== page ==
Values of P below 0.05 were considered significant.

Results

A total of 351 patients were screened and 332 were enrolled (Figure 1). The demographic characteristics of enrolled patients in relation with the severity of critical illness are shown in Table 1. As expected, acute physiology and chronic health evaluation II (APACHE II) score, WBC counts, C-reactive protein and mortality were greater in the more severe stages of sepsis.
Figure 1
Figure 1

Study flow chart. Ig, immunoglobulin; MODS, multiple organ dysfunction syndrome; SIRS, systemic inflammatory response syndrome.

Table 1

Demographic characteristics of patients enrolled in the study

 

SIRS (n= 41)

Sepsis (n= 100)

Severe sepsis (n= 113)

Septic shock (n= 78)

P

Male/female

25/16

50/50

57/56

37/41

0.598*

Age (years, mean ± SD)

66.1 ± 10.9

66.6 ± 19.8

73.0 ± 14.1

70.0 ± 16.5

 

APACHE II (mean ± SD)

5.9 ± 3.3

13.3 ± 5.9a

19.7 ± 6.8b, c

23.2 ± 6.8d, e, f

 

WBCs (/mm3, mean ± SD)

11270.4 ± 4364.8

14406.8 ± 6405.6

14982.3 ± 9682.4

16442.9 ± 9446.3d

 

Lymphocytes (/mm3, mean ± SD)

2298.3 ± 422.1

1942.0 ± 224.7

478.0 ± 236.2

997.3 ± 750.8

 

CD19-cells (/mm3, mean ± SD)

182.9 ± 40.7

86.7 ± 21.5

40.9 ± 10.0

43.5 ± 19.1

 

C-reactive protein (mg/l), median (IQR)

4.3 (4.9)

100.8 (140.8)a

141.7 (153.3)b

153.0 (137.5)d

 

Infection (n %)

    

<0.0001*

UTI

 

44 (44.0)

24 (21.2)

13 (16.7)

 

CAP

 

15 (15.0)

32 (28.3)

30 (38.5)

 

IAI

 

24 (24.0)

17 (15.0)

8 (10.3)

 

BSI

 

14 (14.0)

15 (13.3)

17 (21.8)

 

VAP

 

3 (3.0)

25 (22.1)

10 (12.8)

 

Acute pancreatitis

41 (100)

    

Type of IAI (n, %)

    

0.238*

Peritonitis after gut rupture

 

1 (1.0)

2 (1.8)

2 (2.6)

 

Acute cholecystitis

 

4 (4.0)

2 (1.8)

0 (0)

 

Acute cholangitis

 

14 (14.0)

7 (6.2)

3 (3.8)

 

Acute diverticulitis

 

2 (2.0)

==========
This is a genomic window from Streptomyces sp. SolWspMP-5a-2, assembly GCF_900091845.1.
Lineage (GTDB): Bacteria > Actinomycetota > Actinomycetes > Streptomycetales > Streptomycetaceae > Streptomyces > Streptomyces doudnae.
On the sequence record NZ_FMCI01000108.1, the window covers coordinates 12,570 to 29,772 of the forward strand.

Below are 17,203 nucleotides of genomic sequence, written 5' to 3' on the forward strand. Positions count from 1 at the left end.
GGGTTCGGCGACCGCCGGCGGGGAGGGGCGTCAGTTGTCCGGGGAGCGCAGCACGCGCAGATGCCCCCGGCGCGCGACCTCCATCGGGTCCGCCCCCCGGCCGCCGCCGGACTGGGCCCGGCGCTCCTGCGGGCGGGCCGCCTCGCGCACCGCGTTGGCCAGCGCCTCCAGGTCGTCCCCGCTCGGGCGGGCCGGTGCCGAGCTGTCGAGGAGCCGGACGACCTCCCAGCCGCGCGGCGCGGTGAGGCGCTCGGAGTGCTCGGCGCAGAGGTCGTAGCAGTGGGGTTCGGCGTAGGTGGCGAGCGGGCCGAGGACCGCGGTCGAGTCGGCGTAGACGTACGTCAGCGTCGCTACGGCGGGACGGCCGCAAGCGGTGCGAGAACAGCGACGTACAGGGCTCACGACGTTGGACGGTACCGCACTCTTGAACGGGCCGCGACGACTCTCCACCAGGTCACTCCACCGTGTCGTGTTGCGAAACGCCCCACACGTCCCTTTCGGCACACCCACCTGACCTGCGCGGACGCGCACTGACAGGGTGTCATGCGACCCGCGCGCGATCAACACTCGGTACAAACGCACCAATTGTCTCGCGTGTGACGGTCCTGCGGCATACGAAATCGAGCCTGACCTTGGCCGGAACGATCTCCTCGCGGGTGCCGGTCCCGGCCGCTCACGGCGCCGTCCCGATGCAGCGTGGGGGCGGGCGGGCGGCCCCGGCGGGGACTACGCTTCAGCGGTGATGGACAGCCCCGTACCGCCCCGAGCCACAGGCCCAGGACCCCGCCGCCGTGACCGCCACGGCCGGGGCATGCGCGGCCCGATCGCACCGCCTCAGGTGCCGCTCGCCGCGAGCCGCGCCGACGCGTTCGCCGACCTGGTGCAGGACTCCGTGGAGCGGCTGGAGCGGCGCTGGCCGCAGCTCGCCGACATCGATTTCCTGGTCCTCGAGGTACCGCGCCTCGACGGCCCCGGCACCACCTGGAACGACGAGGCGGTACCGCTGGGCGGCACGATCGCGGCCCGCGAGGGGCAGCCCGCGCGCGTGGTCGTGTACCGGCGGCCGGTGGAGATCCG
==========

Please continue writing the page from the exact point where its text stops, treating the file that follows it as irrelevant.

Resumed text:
0 (0)

0 (0)

 

Intrabdominal abscess

 

3 (2.0)

5 (4.4)

3 (3.8)

 

Isolated microorganisms (n, %)

    

<0.0001*

Escherichia coli

0 (0)

23 (23.0)

14 (12.4)

12 (15.4)

 

Klebsiella pneumoniae

0 (0)

11 (11.0)

17 (15.0)

7 (8.9)

 

Acinetobacter baumannii

0 (0)

4 (4.0)

10 (8.8)

5 (6.4)

 

Pseudomonas aeruginosa

0 (0)

4 (4.0)

5 (4.4)

5 (6.4)

 

Proteus mirabilis

0 (0)

7 (7.0)

4 (3.5)

1 (1.3)

 

Streptococcus pneumoniae

0 (0)

7 (7.0)

0 (0)

3 (3.8)

 

Staphylococcus aureus

0 (0)

0 (0)

1 (0.9)

3 (3.8)

 

Other Gram-negatives

0 (0)

1 (1.0)

6 (5.3)

4 (5.1)

 

Co-morbidities (n, %)

    

0.109*

Diabetes mellitus type 2

14 (34.2)

23 (23.0)

32 (28.3)

22 (28.2)

 

Chronic obstructive pulmonary disorder

7 (17.1)

9 (9.0)

25 (22.1)

14 (17.9)

 

Chronic heart failure

9 (21.9)

16 (16.0)

26 (23.0)

27 (34.6)

 

Chronic renal disease

5 (12.2)

10 (10.0)

14 (12.4)

9 (11.5)

 

28-day mortality (n, %)

0 (0)

14 (14.0)

52 (46.0)

46 (58.9)

<0.0001*

Hospital mortality (n, %)

0 (0)

14 (14.0)

55 (48.7)

50 (64.1)

<0.0001*

Statistically significant differences by ANOVA after post hoc Bonferroni corrections: asepsis vs. SIRS; bseptic shock vs. severe sepsis; csevere sepsis vs. sepsis; dseptic shock vs. SIRS; esevere sepsis vs. SIRS; fseptic shock vs. sepsis. *refers to the comparison of the distributions of the respective qualitative characteristic between SIRS, sepsis, severe sepsis and septic shock by the X 2 test. APACHE II, acute physiology and chronic health evaluation II; BSI, primary bacteremia; CAP, community-acquired pneumonia; IQR, interquartile range; IAI, intra-abdominal infection; SD, standard deviation; SIRS, systemic inflammatory response syndrome; WBC, white blood cell; VAP, ventilator-associated pneumonia; UTI, urinary tract infection.